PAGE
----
According to Roscoe, Hardy and Sullivan “Edward Richardson was a sculptor and archaeologist who specialised in the restoration of medieval tombs. He is thought to have been born in London but nothing is known of his parents and early life. In 1832 he entered the Royal Academy Schools on the recommendation of Sir Francis Chantrey.... Richardson developed an extensive practice as a sculptor of funerary monuments, executing a large number of military memorials. In 1848 he carved two for Canterbury Cathedral, commemorating the officers and men of the 16th Lancers and the 31st Regiment, killed during the First Sikh War. Though the Builder [magazine] considered them ‘ably executed’ it nevertheless felt ‘bound to say the designs ought, in our opinion, to have been very different in character for the proposed situation.’ His monument to Major-General Sir Robert Dick, who died during the same conflict, has a relief portrait of the General in the uniform of the 42nd Royal Highlanders, with a Sikh shield and helmet at his feet. The Gentleman’s Magazine thought it ‘in one sense but a costume figure’ but noted that it was treated ‘with a chaste and classic feeling’ and that the overall effect was ‘pleasing and picturesque.” It appears that the authors were describing the memorial in Madras (or possibly a similar one at Dunkeld Abbey). — Tim Willasey-Wilsey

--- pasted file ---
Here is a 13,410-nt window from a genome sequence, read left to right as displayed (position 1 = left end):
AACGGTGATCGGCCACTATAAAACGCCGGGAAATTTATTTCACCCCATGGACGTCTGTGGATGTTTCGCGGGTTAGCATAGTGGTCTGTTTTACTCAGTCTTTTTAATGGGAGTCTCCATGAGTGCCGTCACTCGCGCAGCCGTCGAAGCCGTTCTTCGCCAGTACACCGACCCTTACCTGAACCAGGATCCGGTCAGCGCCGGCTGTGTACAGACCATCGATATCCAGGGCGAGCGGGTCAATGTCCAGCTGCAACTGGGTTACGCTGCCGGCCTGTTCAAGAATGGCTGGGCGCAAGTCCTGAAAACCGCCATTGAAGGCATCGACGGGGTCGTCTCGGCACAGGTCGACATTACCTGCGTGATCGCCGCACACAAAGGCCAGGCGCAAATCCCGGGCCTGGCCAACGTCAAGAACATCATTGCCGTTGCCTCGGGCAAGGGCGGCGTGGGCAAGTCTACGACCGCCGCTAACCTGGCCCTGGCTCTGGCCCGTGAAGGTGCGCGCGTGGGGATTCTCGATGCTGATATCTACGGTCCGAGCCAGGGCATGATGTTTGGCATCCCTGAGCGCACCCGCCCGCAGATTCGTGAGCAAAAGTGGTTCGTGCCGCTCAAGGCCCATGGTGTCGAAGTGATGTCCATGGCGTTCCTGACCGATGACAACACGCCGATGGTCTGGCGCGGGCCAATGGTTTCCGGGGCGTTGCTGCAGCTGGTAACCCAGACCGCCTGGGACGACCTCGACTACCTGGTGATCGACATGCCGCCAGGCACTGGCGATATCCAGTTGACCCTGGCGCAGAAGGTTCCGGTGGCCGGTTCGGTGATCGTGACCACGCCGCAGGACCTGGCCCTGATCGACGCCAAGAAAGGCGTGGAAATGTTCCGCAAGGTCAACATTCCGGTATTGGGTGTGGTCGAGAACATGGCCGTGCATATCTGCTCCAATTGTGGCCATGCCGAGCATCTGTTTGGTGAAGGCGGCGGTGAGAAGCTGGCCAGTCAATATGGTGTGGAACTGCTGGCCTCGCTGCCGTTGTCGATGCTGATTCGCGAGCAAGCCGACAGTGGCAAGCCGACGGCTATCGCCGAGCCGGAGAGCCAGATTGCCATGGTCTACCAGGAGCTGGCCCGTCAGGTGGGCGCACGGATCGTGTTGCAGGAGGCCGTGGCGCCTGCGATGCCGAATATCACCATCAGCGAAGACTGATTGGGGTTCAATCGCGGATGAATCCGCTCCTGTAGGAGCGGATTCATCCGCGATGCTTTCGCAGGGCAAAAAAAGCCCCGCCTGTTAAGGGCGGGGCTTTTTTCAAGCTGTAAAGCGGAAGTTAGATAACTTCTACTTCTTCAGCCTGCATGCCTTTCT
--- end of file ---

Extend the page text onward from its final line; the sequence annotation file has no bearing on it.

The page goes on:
In a number of important sources, Edward Richardson is referred to as "Edward M. Richardson" but that is not how he gave his name in his own written works, and that is not how it appears in his original entry in the Dictionary of National Biography, or in the notices of his death in newspapers. There might be some confusion with the artist Edward Martindale Richardson, b. 1810. — JB

Further reading

Dodgson, Campbell, rev. Jason Edwards. "Richardson, Edward M. (1812–1869), sculptor and archaeologist." Oxford Dictionary of National Biography. Web. 6 January 2017.

"Domestic Occurrences." The Gentleman's Magazine. Google Books. Free eBook. Web. 5 January 2017.

"Edward M. Richardson." Mapping the Practice and Profession of Sculpture in Britain and Ireland 1851-1951. Web. 5 January 2017.

Richardson, Edward. The Monumental Effigies of the Temple Church, with an Account of Their Restoration in 1842. London: Longman, Brown, Green, and Longmans, 1843: 425-27. Google Books. Free eBook. Web. 6 January 2017.

Roscoe, Ingrid with Hardy, Emma and Sullivan, MG. A Biographical Dictionary of Sculptors in Britain, 1660-1851. Yale University Press, 2009.

Last modified 6 August 2017